Keith Williams spoke as the unofficial co-chair of the Iola Tennis Group, which he described as an ad-hoc group.
“I am looking forward to working with the board and clarifying some misinformation,” he said. “We hope the board will continue to support the (tennis court) project.”
Jay Hoyord thanked the board and administration “for serving the best interest of our students.”
“We need to stop the rumors and work together,” he said. “(The) Facebook and website (postings) are not transparent and accountable, yet they ask the (school) board to be transparent and accountable.”
Mary Olson spoke in favor of Dyb, noting that he was a real asset to the community.
“He seemed to get the impossible tasks done,” she said. “He was a strong supporter of the community, so we supported him on the referendum. Little did he know he would not be at the helm to see it to fruition. I feel the rug got pulled out from under us.”
Mary Timdal accused the board of violating open meeting laws by recently holding a vote in closed session.
Board vice president Mike Koles said the vote in question was in open session.
“The problem we have here is we have people trying to be attorneys when we have an attorney right next to me,” he said. “This is costing the district thousands.”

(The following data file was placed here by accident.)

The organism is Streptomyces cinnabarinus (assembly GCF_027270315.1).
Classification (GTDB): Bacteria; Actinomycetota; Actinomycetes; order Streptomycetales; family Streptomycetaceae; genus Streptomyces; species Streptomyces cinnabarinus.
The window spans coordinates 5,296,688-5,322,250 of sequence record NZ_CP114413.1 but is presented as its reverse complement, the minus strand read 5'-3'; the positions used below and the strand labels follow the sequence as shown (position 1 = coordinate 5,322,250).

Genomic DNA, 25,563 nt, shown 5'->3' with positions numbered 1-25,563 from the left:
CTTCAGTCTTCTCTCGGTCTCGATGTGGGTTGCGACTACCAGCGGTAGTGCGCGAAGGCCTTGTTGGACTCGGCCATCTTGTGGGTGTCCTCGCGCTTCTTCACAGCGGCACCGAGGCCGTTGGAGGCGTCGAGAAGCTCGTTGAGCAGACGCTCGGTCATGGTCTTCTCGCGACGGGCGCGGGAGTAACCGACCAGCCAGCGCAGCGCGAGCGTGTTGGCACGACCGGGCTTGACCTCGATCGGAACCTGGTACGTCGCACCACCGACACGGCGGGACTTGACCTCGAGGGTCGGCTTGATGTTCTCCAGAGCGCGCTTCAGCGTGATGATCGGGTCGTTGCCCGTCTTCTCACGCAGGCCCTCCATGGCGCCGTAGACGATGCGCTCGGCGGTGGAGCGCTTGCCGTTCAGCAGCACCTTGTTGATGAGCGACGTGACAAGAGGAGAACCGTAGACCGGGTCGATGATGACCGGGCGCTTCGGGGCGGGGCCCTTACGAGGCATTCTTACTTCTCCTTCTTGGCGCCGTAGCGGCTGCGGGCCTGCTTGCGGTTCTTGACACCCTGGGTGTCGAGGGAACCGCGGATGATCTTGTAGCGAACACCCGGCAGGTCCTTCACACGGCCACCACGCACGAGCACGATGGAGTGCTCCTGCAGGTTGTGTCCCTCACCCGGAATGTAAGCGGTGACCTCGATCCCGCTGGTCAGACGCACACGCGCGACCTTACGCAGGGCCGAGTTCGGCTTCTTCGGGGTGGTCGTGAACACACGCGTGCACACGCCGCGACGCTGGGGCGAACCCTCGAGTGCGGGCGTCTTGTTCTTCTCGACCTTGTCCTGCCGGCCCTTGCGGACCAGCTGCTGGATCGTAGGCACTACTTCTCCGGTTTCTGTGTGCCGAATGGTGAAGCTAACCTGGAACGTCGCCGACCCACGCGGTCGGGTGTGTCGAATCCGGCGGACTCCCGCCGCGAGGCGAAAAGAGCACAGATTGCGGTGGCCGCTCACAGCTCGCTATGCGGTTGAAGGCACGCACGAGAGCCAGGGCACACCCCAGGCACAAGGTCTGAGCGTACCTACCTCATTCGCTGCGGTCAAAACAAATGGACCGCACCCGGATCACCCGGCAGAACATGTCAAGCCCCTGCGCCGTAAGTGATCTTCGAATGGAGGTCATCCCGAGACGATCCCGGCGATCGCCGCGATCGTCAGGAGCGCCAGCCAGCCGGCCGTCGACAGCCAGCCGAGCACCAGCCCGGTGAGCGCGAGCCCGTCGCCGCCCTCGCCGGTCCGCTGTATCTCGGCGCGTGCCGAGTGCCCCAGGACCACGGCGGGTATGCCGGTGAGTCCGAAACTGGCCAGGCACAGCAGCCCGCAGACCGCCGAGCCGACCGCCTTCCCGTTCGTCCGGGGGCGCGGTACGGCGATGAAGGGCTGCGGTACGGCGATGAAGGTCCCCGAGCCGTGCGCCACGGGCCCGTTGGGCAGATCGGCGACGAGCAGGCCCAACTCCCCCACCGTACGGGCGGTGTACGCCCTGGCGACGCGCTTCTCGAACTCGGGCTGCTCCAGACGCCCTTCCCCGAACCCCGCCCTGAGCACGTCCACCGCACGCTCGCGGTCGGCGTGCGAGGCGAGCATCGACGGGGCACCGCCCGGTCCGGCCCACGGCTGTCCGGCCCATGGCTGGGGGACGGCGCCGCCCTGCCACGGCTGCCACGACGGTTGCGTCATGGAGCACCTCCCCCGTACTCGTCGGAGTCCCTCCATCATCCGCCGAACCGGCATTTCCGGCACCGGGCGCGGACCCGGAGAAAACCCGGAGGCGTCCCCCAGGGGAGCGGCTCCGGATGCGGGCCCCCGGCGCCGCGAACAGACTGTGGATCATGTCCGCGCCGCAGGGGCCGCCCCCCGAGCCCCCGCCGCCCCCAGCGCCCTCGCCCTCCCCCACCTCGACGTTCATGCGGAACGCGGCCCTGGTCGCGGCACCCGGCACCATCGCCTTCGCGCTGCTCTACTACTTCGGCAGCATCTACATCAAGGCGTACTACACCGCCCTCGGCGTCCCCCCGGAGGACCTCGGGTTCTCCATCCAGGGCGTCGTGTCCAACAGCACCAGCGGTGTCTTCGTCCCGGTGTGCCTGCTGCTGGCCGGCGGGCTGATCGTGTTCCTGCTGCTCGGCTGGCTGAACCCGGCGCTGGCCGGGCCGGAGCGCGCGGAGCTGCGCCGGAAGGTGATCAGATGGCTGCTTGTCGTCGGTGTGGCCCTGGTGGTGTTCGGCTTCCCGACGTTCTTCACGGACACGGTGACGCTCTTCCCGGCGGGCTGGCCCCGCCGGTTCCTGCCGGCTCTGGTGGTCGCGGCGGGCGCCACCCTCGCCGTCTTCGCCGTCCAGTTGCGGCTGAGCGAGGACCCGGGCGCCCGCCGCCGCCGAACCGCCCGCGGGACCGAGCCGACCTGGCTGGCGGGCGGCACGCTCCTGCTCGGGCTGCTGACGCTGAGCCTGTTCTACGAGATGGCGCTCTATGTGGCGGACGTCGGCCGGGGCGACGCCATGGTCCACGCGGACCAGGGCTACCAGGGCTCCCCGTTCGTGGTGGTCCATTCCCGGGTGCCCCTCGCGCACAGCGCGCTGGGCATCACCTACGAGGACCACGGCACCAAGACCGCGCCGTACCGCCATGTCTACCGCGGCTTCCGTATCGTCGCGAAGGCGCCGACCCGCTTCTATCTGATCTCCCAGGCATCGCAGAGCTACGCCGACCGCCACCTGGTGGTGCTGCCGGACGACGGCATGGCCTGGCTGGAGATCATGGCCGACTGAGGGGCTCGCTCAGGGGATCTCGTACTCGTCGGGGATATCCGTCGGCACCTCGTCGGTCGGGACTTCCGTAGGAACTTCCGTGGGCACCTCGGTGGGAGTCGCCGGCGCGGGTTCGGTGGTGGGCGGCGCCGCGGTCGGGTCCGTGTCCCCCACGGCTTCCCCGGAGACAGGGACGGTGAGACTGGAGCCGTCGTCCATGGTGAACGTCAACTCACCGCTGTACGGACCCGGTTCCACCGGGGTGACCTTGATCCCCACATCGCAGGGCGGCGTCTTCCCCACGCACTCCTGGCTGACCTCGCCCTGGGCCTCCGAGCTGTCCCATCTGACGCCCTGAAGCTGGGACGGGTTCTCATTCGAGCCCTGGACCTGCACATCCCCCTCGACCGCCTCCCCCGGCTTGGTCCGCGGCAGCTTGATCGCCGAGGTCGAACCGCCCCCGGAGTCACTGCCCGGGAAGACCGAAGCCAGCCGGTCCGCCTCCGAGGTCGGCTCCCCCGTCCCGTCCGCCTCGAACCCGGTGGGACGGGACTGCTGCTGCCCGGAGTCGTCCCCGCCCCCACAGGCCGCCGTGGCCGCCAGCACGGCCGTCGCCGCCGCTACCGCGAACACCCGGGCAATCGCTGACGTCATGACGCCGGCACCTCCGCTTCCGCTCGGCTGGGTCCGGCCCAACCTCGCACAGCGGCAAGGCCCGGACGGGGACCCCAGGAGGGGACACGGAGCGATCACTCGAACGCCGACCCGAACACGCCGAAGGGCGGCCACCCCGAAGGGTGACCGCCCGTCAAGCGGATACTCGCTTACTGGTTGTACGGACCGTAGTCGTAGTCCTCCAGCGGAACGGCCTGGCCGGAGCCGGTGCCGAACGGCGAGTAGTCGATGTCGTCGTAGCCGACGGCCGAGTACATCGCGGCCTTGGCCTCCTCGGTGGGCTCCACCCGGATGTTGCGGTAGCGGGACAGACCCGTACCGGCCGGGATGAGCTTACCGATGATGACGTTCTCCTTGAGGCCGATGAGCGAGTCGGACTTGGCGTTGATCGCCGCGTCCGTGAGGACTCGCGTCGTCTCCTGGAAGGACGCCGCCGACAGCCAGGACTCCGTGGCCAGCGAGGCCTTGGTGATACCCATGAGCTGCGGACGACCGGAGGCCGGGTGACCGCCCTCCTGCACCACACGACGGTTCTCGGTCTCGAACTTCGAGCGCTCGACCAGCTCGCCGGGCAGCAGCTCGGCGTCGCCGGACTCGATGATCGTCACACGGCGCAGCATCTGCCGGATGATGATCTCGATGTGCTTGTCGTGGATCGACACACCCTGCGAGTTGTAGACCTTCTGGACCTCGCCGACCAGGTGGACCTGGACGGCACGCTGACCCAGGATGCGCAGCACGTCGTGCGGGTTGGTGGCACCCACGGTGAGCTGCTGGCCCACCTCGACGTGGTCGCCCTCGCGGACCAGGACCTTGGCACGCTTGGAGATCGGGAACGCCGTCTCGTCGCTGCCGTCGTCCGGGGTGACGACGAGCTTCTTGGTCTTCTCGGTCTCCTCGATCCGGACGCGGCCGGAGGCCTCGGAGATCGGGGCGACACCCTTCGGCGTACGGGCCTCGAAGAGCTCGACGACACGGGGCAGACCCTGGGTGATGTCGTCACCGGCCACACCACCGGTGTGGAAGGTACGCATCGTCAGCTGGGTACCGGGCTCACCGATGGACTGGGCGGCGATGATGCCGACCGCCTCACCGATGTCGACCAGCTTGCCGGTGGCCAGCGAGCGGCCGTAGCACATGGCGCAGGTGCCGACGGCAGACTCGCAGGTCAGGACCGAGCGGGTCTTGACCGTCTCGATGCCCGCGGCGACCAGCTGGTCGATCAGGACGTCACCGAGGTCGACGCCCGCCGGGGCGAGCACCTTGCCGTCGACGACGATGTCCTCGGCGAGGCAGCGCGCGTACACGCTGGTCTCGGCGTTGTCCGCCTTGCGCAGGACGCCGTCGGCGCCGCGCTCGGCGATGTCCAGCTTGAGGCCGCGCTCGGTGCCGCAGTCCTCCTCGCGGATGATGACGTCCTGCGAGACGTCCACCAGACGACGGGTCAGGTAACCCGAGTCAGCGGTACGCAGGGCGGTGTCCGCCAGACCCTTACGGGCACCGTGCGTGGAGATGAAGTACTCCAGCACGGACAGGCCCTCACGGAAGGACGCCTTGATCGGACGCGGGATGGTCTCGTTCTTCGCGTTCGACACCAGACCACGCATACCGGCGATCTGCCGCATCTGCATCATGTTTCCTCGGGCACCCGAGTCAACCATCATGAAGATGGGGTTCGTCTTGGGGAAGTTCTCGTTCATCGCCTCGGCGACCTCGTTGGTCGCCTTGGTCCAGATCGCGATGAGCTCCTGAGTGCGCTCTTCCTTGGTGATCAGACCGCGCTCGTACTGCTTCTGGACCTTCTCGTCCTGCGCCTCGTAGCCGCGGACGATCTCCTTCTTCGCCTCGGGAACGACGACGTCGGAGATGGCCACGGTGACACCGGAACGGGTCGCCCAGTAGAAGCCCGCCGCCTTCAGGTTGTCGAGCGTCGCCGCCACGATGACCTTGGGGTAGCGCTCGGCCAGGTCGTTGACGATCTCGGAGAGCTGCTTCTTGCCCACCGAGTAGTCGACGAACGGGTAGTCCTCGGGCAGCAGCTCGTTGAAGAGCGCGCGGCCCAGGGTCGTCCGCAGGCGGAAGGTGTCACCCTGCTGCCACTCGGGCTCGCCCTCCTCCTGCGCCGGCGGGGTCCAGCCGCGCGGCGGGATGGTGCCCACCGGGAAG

Jana Tappa said everyone should serve on a public board at least once in their life. She noted that most of the board members ran unopposed in every election and thanked them for their service.
“The public is seeking answers right now, but sometimes questions can’t be answered,” she said. “We have a lot to lose in this community and it’s much bigger than tennis courts and a missing district administrator.”
Tappa urged the board and the public to focus on the goal of providing the best education for the community’s youth.
“We need to work as a team and move forward,” said Mark Sether, who serves as a community member on the school’s Finance Committee. “Now is the time to heal. Let’s get this fixed before it wrecks our school. We need support, not negativity.”
In other business, the board appointed Bruce Beyersdorf as head track coach over Asherrie Opporman, the other candidate for the position.
Koles said the board expected to be ridiculed no matter who was chosen as the track coach.
“Ultimately, it came down to experience,” he said.
Board President Kristen Hoyord noted that she had recused herself from the entire coach selection process because Beyersdorf is her father.
The board approved four part-time temporary positions to monitor the doors at each of the school buildings.
Thiel announced that the Krause Foundation is interested in helping the district upgrade its security system.
Koles asked that he be allowed to discuss the tennis court project at an upcoming meeting of the Building and Grounds Committee. “I have ideas where to place the tennis courts,” he said.
The board approved the 2017-18 school calendar pending results of an application of a waiver to the Sept. 1 start date from the Wisconsin Department of Public Instruction.